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8 Oct, 2014 15:28

Child soldiers scandal: 6 yrs armed service for 16yos challenged

Child soldiers scandal: 6 yrs armed service for 16yos challenged

Campaigners launched legal action against the Ministry of Defence (MoD) on Wednesday, arguing Britain’s youngest soldiers should not be forced to serve longer periods of time than their adult peers. The UN has also called for a policy shift.

UK-based Child Soldiers International (CSI) is currently seeking a judicial review of a system it believes to be flawed, which requires British minors under the age of 18 to carry out six consecutive years of military service prior to leaving the armed forces.

While minors retain the right to be discharged from military service at any point leading up to their 18th birthday, from this point onwards a restrictive “catch-22” clause commits them to mandatory service for a further four years, irrespective of what age they were when they joined the military.

As a result, Britain’s youngest military recruits are forced to serve for the longest periods. 16 year-olds are required to serve for a minimum of six years, while 17-year olds are required to serve for five years. Adults, by contrast, may be discharged after four years.

Lawyers representing the campaign argue this policy is unlawful and discriminatory, and is in violation of the Equal Treatment Directive 2000/78/EC – which deals with employment rights.

While the UN’s Committee on the Rights of the Child has urged the UK government to amend this legislation, CSI’s legal challenge marks the first time it has been officially challenged in a court of law.

Richard Clarke, Director of Child Soldiers International, emphasized there is “overwhelming public support” in Britain for a minimum military enlistment age of 18. Forcing Britain’s youngest army recruits to serve for longer periods than their adult peers is “unfair,” “unnecessary” and “unlawful,” Clarke argues.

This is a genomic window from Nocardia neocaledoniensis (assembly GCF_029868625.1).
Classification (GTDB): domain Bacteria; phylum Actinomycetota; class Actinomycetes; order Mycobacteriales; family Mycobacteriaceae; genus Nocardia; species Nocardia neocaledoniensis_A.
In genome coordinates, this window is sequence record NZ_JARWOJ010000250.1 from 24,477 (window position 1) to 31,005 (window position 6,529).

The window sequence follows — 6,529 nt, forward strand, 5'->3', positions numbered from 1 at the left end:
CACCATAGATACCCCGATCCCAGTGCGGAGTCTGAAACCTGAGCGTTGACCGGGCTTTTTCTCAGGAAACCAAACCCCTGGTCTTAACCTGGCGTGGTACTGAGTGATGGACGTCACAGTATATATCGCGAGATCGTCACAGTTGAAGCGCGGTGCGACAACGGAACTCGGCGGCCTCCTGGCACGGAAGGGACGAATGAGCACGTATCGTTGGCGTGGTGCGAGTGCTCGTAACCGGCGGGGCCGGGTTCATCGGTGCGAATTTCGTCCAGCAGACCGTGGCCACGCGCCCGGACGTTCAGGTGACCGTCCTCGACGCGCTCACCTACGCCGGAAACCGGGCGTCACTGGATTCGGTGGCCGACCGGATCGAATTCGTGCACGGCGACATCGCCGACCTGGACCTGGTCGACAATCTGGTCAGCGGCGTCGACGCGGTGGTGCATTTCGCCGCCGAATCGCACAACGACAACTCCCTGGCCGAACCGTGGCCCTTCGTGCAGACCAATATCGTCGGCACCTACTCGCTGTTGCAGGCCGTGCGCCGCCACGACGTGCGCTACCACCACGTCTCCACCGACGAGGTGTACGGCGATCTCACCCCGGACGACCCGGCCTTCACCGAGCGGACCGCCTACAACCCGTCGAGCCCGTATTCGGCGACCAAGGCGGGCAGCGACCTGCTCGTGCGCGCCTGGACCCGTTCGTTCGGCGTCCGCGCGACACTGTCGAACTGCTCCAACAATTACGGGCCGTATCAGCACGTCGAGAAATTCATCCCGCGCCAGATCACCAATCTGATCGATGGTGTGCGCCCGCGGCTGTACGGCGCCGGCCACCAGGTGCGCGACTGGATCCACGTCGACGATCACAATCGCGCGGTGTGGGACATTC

“It’s essential to remember that many of these young soldiers will be forced to put their lives on the line against their will during those two extra years, all because of a decision they made at 16 and later regretted.”

(Reuters/Kieran Doherty)

Britain is the only state in Europe, and among a mere 17 countries across the globe, which recruits 16-year-olds into their armed forces. Other nations that exercise such a policy include Bangladesh, El Salvador, Iran, and North Korea.

France and Canada, on the other hand, require 16-year-olds to enter special military academies to commence study before embarking on a career in the army.

Defence Minister Julian Brazier said the UK Armed Forces offer young recruits considerable opportunities and benefits, equipping them with valuable life skills. He said it is encouraging that young Britons wish to continue serving their nation.

He added that the government had implemented measures “to ensure that no-one under 18 may join our Armed Forces without the formal written consent of their parent or guardian, and no-one under 18 can deploy on operations.”

Myriad UK organizations, however, such as the Children’s Rights Alliance for England and Unicef UK support calls for Britain’s military enlistment age to be raised to 18.

“Whatever your views on the recruitment of under 18’s to the armed forces, these soldiers should not be treated differently to adult recruits where there is no functional justification for this discriminatory treatment,” said Jamie Beagent, a Leigh Day lawyer representing CSI’s case.

“The Army is out on a limb on this, with the other armed services having abolished this discriminatory policy several years ago. We hope that by bringing this legal challenge, Child Soldiers International will help to end this unjustifiable discrimination.”